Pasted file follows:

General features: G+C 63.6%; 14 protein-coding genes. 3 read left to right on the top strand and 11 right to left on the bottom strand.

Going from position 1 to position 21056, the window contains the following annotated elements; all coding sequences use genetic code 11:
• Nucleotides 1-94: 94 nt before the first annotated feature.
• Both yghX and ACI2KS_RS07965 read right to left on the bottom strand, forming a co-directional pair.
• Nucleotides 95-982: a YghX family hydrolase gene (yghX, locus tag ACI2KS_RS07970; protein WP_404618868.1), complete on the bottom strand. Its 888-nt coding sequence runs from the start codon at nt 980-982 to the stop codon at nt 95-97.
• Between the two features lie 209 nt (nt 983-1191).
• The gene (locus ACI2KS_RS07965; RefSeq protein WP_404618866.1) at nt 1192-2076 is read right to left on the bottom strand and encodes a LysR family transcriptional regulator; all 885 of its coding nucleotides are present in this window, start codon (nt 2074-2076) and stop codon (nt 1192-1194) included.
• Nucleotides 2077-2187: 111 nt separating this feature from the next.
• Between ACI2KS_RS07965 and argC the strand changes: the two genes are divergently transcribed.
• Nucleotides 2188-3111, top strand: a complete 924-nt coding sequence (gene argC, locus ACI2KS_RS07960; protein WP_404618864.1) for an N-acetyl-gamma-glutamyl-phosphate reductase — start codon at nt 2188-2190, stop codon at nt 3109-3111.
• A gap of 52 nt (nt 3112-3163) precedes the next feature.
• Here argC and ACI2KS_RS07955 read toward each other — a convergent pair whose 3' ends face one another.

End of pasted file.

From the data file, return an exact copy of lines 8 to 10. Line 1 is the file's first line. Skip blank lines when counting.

• Nucleotides 2077-2187: 111 nt separating this feature from the next.
• Between ACI2KS_RS07965 and argC the strand changes: the two genes are divergently transcribed.
• Nucleotides 2188-3111, top strand: a complete 924-nt coding sequence (gene argC, locus ACI2KS_RS07960; protein WP_404618864.1) for an N-acetyl-gamma-glutamyl-phosphate reductase — start codon at nt 2188-2190, stop codon at nt 3109-3111.